What's new in Orchard 1.1?
It was only three months ago that we shipped Orchard 1.0 and 1.1 is already here with some substantial improvements and many bug fixes. Let me walk you through the most important ones…
Here is our old Orchard 1.0 dashboard next to the new one:
We've flattened the menu and tried to have a more rational grouping of items. Several things that used to be sub-menu items have been moved to be tabs on the right panel:
Managing the widgets on a site in a way that scales from the simplest blogs to large sites is tricky. We implemented that with a system of programmable layers, and the UI we had to control that in 1.0 wasn't very friendly. We improved that in 1.1:
Now you can filter out inactive zones, you can toggle visibility on the layers and theme authors can now provide a visual guide of the zones they expose.
Lists are an easy way to assign custom content items to containers. The admin workflow to create and fill lists was not very intuitive in 1.0 so we improved it in 1.1. We added some help messages, some additional admin screens, and the ability to restrict a list to a specific content type.
For example, once you've added the Containable part to the Page type, you can create a list of pages:
This done, you can create new items or move existing ones to the list:
Notice how we now also have a new Bios admin menu item, giving us direct access to the management screen for our list.
It is now possible to browse for your image files right from TinyMCE:
You can use the new dialog to upload new files or to browse existing ones.
Recipes are XML files that describe series of steps such as module installation or feature activation. They can currently be used in three places: setup, module installation and import/export.
Setup recipes enable the creation of specialized distributions of Orchard. We ship with three recipes: the Default one, equivalent to our 1.0 release, the Blog recipe and the Core recipe which is limited to a very small set of features, for users who prefer to start from scratch and add stuff as they need it. You can choose the recipe to use from the setup screen:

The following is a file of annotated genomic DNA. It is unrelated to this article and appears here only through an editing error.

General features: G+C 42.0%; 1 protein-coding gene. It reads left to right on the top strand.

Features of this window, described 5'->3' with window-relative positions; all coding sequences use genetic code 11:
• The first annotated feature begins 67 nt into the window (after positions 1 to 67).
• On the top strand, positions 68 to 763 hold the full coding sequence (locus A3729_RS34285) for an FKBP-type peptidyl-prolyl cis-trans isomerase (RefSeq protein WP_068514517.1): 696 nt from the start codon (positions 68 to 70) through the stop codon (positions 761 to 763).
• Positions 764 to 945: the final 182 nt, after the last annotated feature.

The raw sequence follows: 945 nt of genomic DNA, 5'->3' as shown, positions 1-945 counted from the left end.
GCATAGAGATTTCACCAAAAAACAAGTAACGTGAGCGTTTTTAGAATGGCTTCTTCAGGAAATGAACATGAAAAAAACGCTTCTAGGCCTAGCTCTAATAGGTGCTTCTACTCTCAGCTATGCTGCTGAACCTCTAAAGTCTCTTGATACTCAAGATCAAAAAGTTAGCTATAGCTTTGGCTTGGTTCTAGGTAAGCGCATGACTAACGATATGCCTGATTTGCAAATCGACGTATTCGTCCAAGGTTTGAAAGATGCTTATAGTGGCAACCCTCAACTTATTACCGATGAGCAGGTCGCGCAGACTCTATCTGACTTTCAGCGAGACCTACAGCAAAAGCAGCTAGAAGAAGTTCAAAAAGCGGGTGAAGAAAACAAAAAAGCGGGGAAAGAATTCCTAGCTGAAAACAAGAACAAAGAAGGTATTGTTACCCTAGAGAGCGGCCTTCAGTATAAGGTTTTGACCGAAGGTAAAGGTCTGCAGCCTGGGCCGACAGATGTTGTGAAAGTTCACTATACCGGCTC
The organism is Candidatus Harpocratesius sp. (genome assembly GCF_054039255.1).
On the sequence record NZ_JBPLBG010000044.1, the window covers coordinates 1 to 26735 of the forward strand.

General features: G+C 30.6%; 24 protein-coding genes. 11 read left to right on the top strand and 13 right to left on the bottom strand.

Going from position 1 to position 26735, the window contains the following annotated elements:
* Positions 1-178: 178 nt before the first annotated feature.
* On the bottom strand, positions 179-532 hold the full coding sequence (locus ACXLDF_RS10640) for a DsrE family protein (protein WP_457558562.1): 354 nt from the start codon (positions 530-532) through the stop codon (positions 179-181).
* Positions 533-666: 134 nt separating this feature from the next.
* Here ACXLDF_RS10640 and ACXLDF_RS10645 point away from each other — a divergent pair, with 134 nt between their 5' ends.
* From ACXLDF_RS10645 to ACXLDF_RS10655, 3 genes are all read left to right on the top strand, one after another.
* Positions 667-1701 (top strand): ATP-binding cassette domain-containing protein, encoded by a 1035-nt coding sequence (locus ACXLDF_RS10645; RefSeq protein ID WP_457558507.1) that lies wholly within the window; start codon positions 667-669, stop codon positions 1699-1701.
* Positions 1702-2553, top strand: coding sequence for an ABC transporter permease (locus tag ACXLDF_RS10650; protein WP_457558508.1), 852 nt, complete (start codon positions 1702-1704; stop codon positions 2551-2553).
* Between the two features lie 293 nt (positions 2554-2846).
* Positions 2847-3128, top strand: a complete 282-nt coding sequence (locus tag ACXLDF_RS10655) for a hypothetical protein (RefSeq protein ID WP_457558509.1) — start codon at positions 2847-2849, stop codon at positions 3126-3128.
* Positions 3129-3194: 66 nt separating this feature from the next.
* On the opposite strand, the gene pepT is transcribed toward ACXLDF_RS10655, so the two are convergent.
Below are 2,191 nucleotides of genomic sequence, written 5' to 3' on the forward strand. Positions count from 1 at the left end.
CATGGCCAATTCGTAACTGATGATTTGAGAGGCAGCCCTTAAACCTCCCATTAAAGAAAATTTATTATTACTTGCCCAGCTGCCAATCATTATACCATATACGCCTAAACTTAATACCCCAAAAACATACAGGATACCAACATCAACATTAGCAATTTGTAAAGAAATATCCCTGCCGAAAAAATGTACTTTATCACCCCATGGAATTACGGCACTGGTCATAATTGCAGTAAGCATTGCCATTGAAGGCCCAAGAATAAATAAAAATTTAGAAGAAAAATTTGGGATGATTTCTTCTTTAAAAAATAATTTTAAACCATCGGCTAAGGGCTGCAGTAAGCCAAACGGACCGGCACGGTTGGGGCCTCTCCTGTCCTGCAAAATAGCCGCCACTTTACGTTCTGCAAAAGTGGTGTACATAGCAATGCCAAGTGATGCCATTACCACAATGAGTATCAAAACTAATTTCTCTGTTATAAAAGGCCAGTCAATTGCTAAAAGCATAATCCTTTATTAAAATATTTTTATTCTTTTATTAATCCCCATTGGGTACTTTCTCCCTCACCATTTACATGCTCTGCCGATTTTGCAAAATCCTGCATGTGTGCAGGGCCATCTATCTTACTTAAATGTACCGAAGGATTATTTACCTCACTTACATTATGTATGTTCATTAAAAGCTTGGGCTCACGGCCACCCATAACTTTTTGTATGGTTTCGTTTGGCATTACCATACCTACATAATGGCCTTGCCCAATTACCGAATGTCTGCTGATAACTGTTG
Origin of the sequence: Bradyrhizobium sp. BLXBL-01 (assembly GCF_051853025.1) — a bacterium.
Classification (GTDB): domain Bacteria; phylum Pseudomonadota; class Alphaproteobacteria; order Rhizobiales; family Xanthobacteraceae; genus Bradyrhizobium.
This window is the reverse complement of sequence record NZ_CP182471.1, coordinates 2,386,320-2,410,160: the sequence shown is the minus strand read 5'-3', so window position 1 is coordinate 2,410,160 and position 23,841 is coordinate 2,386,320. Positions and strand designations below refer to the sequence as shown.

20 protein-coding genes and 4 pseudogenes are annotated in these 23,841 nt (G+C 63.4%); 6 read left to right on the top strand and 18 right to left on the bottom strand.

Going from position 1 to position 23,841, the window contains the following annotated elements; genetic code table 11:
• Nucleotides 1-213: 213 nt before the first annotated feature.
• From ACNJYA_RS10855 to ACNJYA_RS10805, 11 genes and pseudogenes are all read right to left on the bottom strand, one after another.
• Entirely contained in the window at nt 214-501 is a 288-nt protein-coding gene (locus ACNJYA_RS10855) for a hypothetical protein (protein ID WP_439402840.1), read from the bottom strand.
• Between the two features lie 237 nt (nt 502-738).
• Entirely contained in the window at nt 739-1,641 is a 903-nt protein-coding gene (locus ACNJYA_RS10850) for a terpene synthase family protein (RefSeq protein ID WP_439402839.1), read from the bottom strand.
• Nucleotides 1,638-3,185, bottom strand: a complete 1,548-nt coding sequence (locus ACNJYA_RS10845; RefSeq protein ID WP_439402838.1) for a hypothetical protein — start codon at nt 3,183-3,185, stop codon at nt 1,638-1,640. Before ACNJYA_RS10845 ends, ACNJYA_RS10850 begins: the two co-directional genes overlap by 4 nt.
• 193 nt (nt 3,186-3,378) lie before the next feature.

Module recipes are similar but are exposed by modules and executed as part of their installation.
This new feature enables the import and export of site content and settings under an XML format that happens to be the same recipe format we just discussed. That opens up some interesting scenarios such as generating a setup recipe for your development environment by exporting the data from the site after it's been setup and populated.
The export screen enables you to choose exactly what data you want:
The warmup feature creates cached versions of select pages so they can be served very fast while the rest of the site is warming up, getting compiled, etc.
Visual Studio deployment is now configured out of the box to publish all necessary files from the web project into production.
This feature adds shape alternates based on the current URL. For example, layout-url-about.cshtml or Widget-HtmlWidget-url-homepage.cshtml are alternate template names for respectively the ~/about page and the home page.
I kept my favorite feature for the end of this post. You can think of Shape Tracing as Firebug for Orchard.
Once enabled and activated on a page of your site, Shape Tracing enables you to visually explore the tree of shapes that was used to compose it.
The first tab shows the shape name, the template that was used to render it, the display type (Detail, Summary, etc.) and the possible alternates. It even exposes buttons to create these alternate files if you want to.
The Model tab is extremely useful in building a template: it enables you to explore the shape object and drill into it. When you click one of the nodes in the tree, the top line of the tab shows the expression that you can copy and paste into your template in order to render it.
The Placement tab shows the placement.info file that determined the placement of the shape.
The Template and HTML tabs show the server code for the shape and the corresponding rendered HTML.
And this is pretty much it, except for dozens of bug fixes.
The release can be downloaded from CodePlex:
Upgrade instructions from 1.0 to 1.1: